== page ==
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Tips for Living with a Spinal Cord Injury

Spinal Cord Injury

One of the most serious types of personal injuries is a spinal cord injury. They can occur from either a traumatic injury to the area, or a non-traumatic injury or illness.

Spinal cord injuries ultimately affect everyone differently. But there are some important steps you can take to make living with this type of injury a little easier and a little more manageable.

Basic Facts You Should Know

If you are suffering from a trauma to your spinal cord, or know someone who is dealing with this type of injury, then you should understand that you are not alone.

According to the National Spinal Cord Injury Statistical Center in Birmingham, Alabama, roughly 12,000 new instances of spinal cord injuries are seen every year in the United States.

It is also a well-documented fact that spinal cord injuries seem to be most prevalent among young to middle age adults, with the average age of those coping with a spinal cord injury being about 42 years old.

As far as gender, the majority of cases occur among males. Most of those suffering with a spinal cord injury do return to their homes or residence prior to the trauma, with only about 13% requiring admission to a nursing home or long-term care facility.

Why are these facts important, you may be asking yourself? Because it is essential to realize you truly are not alone, and there are a number of people dealing with the same day to day living challenges that you may be facing as you cope and recover from your injuries.

The Psychological Facts – Allow Yourself Time to Grieve

But a trauma to the spinal cord is a very serious injury, and its effects may result in some daily issues that you view as a personal loss. And to many, an injury such as this truly does result in several types of loss.

  • Loss of movement or mobility
  • Loss of sexual function
  • Loss of an occupation due to your injury
  • Loss of sense of self or even self-esteem

Any type of loss can leave you with many confusing and overwhelming emotions. These feelings are perfectly normal, and are a part of the grief process that many people experience when dealing with any type of serious personal injury.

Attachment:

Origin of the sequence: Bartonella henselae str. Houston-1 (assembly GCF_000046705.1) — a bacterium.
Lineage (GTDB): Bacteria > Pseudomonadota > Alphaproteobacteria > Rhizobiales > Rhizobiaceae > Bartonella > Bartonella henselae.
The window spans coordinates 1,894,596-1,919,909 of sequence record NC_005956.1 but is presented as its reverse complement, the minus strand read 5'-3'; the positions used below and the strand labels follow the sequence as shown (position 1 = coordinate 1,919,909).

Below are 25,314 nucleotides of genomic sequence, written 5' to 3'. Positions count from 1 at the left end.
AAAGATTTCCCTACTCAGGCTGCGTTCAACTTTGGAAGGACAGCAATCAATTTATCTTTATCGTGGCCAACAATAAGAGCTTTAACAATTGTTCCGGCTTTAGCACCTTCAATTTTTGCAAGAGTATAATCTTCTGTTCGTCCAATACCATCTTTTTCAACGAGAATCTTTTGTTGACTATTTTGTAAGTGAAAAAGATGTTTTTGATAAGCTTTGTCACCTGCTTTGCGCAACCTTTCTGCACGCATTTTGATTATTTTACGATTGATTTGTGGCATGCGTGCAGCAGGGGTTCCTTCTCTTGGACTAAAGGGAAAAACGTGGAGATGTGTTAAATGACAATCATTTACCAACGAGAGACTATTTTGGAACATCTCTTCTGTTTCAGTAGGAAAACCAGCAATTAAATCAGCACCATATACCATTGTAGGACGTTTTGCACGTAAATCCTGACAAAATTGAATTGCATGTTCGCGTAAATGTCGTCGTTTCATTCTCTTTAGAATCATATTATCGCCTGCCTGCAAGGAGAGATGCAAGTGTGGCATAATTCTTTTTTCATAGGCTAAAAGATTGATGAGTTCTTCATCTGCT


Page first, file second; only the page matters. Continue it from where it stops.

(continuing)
However, it is also critical that you process and work through these emotions, and do not let them control you. Talking to others with spinal cord injuries, joining a support group, or speaking with a professional counselor are great ways to deal with these feelings.

It’s important not to let any negative emotions interfere with your rehabilitation or adjustment, or allow you to make unhealthy decisions. Despite this injury, you are still in control of your healing and your body.

Modifications to Your Home or Living Space

Your injury may or may not result in a lengthy hospital stay. But you will get to return home and resume your activities of daily living. This typically results in some adjustments to your living quarters, based on your needs and the impact your particular injury has had on your mobility.

Some common home difficulties and modifications resulting from an injury can include:

  • Kitchens and bathrooms can present a number of issues, particularly if your injury has left you wheelchair bound
  • Installing ramps may be necessary for mobility
  • Necessary items may be needed to help you with grooming or dressing
  • Your ability to reach various items in your home may also be impacted

Make sure you discuss with your doctor, caregiver, and occupational therapist any recommendations that they may have for when you return home. These modifications can make a huge difference in how easily you will be able to resume your daily activities.

Dealing with Chronic Pain and Loss of Mobility

Many of those dealing with a spinal cord injury also deal with some type of pain, whether it is chronic or acute. Whatever you do, do not try to ignore your pain, or deal with it on your own.

Your doctor or occupational therapist is there to help you cope with this, and to learn proper pain management techniques. Trying to ignore it, tough it out, or deal with it on your own can ultimately slow your recovery and rehab.

Contact an Experienced Spinal Cord Injury Attorney

You can learn to adapt to whatever loss of mobility you may be facing in time. In some cases, with rehabilitation, the loss of mobility may not be permanent. In other situations, the injury does result in permanent loss of movement that requires a lifelong adaption.

Remember, life after a spinal cord injury does not mean the end of life as you know. It’s simply about being patient, and learning to adjust to your new situation.

Communicate your feelings, both physical and emotional, to those around you and those assisting in your care. You’ll find, in time, this can speed up your road to recovery and adjustment to your new way of living.

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